Can there be hope amidst a devastating diagnosis of disability? Although lives may be turned upside down, there is hope! Jesus cares about the weak and disabled and earnestly desires them to know Him. In God’s almighty wisdom, He provides divine grace and aid to those who are disabled through himself, His word, the church, and fellow believers.
God provides divine grace and aid to those who are disabled through Himself by salvation in Christ alone.
Jesus said, “The time is fulfilled, and the kingdom of God is at hand; repent and believe in the gospel.” Mark 1:15
In Mark 2:1-12 a couple of men bring a paralytic to Jesus for healing. Surprisingly, Jesus does not first heal the man’s body, but rather heals his soul. The greatest needs of our disabled friends and family members are not independence or receiving an education – although those things are very good! The most important thing is that they know salvation in Jesus. We know from Romans 10:13-15 that for people to be saved they need to hear the gospel; we need to actively and regularly teach everyone that Jesus was crucified and resurrected for the forgiveness of sins and hope of eternal life.
How will we preach to people who lack cognitive ability? We preach, speak, and live the gospel in ways that we think they can understand as well as in ways greater then they may comprehend, not fearing the impossibility of communication. God created the mind and superintends above disability and cognitive functioning; He is fully capable of awakening a dead heart with faith in Christ, abled or disabled (Ephesians 2:1-6). God cares for the weak and promises that his Word will not return void of its purposes (Isaiah 55:10-11, Leviticus 19:9-10, 14, Matthew 10:8). This does not mean that every disabled person we share the gospel with will be saved, but it does mean that we have reason for hope – hope that the Lord is fully able to save and sanctify those who are disabled.
God provides divine grace and aid to those who are disabled in His transformational Word.
“All Scripture is breathed out by God and profitable for teaching, for reproof, for correction, and for training in righteousness…” 2 Timothy 3:16
We need the Bible, God’s inspired Word, to tell us how to live. By it, we are instructed how to conduct ourselves in all aspects of life. When the world or our feelings tell us to trust our heart or intellect, the Lord tells us to trust in and follow Him (Proverbs 3:5-8).
As churches and parents, we need to be teaching our children with disabilities the Word of God and how they ought to conduct their lives. If we are neglecting this task, we are sinning against the Lord by not instructing them (Ephesians 6:1-4, Proverbs 22:6). Although good things such as independence, education, and recreation are good joys in life, they will not satisfy the soul or provide salvation. Let us not be people who suppress the truth!
God provides divine grace and aid to those who are disabled through the church.
“…not neglecting to meet together, as is the habit of some, but encouraging one another, and all the more as you see the Day drawing near.” Hebrews 10:25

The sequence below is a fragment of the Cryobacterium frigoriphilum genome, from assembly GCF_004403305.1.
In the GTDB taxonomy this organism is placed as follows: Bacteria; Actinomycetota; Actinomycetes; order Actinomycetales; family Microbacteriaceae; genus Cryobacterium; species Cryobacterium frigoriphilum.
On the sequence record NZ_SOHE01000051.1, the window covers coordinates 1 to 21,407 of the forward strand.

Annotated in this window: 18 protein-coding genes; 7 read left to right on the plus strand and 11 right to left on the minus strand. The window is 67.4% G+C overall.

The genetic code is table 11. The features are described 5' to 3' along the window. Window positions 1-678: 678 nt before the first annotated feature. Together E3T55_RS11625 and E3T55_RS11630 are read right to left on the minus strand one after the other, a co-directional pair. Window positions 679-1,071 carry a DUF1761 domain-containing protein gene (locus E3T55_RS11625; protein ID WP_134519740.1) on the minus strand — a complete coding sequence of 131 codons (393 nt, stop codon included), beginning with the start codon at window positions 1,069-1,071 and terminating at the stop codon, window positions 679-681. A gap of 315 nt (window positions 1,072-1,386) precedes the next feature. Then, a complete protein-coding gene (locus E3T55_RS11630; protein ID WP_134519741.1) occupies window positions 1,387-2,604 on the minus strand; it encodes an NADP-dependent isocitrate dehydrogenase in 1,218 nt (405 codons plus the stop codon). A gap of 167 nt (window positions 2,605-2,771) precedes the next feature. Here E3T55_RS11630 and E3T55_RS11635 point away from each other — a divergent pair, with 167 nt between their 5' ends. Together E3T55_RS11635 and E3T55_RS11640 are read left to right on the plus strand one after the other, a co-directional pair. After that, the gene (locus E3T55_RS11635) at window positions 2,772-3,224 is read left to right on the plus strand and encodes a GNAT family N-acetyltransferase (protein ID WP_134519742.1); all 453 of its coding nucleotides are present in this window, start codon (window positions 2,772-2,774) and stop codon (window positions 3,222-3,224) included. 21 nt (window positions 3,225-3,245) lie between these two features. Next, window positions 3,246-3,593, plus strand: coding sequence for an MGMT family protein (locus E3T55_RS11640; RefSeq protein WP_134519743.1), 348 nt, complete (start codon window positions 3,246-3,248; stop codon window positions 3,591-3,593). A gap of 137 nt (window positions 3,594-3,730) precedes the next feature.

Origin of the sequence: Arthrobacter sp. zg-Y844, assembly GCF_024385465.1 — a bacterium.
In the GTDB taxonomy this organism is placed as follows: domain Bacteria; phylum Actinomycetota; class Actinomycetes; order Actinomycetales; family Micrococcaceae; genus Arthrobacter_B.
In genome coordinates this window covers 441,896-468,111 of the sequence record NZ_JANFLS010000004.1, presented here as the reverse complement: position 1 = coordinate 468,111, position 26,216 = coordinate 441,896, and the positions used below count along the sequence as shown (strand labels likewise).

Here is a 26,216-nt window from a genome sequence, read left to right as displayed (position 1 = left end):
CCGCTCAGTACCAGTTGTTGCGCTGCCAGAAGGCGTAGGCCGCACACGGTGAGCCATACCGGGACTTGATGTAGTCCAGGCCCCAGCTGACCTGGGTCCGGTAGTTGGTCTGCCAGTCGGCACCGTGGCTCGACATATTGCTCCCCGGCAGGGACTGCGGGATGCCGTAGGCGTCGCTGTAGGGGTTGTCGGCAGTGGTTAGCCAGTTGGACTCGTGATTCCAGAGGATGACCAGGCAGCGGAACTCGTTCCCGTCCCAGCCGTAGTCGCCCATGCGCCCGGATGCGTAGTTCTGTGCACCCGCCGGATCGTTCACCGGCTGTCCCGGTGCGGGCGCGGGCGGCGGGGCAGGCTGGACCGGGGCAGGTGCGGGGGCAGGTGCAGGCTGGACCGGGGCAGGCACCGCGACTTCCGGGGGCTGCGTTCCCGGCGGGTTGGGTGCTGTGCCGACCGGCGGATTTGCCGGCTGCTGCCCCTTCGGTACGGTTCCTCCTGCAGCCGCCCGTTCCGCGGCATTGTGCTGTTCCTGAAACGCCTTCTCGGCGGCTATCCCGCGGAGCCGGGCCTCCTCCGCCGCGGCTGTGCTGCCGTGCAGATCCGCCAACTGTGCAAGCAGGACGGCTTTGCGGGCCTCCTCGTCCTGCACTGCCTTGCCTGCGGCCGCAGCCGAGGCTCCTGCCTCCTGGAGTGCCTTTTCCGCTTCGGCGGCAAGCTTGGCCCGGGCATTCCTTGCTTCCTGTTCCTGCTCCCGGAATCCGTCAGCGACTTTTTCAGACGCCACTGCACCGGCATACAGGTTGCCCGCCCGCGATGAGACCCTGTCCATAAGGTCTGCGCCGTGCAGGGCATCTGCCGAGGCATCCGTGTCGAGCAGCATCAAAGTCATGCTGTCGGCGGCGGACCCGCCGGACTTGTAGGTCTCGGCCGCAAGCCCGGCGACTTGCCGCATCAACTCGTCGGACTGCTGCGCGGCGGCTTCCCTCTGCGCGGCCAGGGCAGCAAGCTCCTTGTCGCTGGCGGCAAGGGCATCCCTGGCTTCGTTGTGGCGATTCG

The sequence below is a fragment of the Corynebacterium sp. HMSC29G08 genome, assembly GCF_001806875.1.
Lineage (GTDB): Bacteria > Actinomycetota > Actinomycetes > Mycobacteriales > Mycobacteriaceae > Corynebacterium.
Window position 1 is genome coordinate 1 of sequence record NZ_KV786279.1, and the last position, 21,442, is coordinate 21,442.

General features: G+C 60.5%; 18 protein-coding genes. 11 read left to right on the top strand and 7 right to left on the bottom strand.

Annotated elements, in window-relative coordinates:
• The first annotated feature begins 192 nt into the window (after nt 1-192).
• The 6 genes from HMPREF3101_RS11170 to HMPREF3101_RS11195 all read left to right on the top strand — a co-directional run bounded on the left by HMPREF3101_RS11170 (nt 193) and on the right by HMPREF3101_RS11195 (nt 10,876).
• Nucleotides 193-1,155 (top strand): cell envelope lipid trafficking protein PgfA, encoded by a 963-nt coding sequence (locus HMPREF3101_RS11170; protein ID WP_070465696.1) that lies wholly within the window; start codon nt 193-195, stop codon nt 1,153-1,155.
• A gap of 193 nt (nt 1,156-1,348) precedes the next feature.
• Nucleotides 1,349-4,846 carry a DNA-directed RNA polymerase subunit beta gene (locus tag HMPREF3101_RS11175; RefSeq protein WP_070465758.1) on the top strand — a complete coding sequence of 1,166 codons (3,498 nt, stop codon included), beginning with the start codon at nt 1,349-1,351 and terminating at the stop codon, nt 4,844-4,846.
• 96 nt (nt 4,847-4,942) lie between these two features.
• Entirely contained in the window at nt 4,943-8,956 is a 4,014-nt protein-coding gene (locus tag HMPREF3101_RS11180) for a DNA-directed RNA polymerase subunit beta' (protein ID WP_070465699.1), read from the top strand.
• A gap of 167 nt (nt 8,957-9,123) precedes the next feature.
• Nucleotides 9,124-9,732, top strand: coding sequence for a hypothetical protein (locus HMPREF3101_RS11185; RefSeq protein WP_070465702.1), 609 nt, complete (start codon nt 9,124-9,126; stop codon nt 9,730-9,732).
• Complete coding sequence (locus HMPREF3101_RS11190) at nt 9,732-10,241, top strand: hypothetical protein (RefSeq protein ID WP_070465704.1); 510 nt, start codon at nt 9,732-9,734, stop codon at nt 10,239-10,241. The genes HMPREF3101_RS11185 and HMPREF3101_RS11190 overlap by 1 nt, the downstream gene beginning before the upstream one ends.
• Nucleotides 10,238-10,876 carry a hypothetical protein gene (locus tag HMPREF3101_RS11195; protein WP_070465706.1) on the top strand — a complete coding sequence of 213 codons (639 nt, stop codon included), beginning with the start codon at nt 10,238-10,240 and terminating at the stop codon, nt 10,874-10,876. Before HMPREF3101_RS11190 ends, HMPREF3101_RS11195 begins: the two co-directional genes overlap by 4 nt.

God works through the church. The church is so important that we are commanded by God to regularly be in fellowship with the other members of the body. It is here where all believers are trained in faith, have a place to serve, are called to interact with all people, build up one another, and learn how to live in Christ’s likeness (1 Corinthians 12:14-31, Romans 12:15-16).
Families affected by disability need the church. The church is a place where a family, having been entrusted with a disabled child, can be encouraged to trust in Jesus in all things. Even though it may be a lot of extra effort- for both the family to attend church and for the church to serve the family- it is by all means worth the effort for it is a major means of grace which God designed for all believers!
God provides divine grace and aid to those who are disabled through the work of fellow believers.
“And they were selling their possessions and belongings and distributing the proceeds to all, as any had need.” Acts 2:45
Throughout Scripture we see God’s people taking care of each other; such as the church in Acts giving to those who had need and warmly contributing to the needs of believers (Acts 2:44-45, Romans 12:9-13).
Families affected by disability need other believers. They need saints to encourage them in the gospel and fill needs in practical ways. Serving each other doesn’t need to look extravagant; it can be as simple as an encouraging note, a small gift, or a night of free babysitting. Regardless of how it would look practically, Jesus calls us to find spiritual and practical help in the believers within the church. Even though it may be hard to know how to serve these unique members, the church as a body should always move toward them in service, not away in fear of challenge or the unknown.
Know our calling
With all that said, still one question remains. What if they can’t understand the gospel? Isn’t this all a waste of time, energy, and resources? Be encouraged, God’s call for us is not to judge how much a person can understand; our calling is to humbly give the gospel as best we can, while trusting the love of Christ to be mediated through the Holy Spirit’s power. Only in this way can an individual, disabled or not, be saved and sanctified. Our hope is God at work.
Holistic help to families and individuals affected by disability happens as we grow in relationship and obey God’s Word in the context of the church. All of these different means of grace and aid are closely knit together to create one body where we await the coming of Jesus who makes all things new. Let us press on knowing that there will be a day when the Lord turns faith into sight, trials into joy, and disability into ability.
For more information about ministering to people with disabilities, check out the Truth in Love podcast featuring Ethan Holsteen.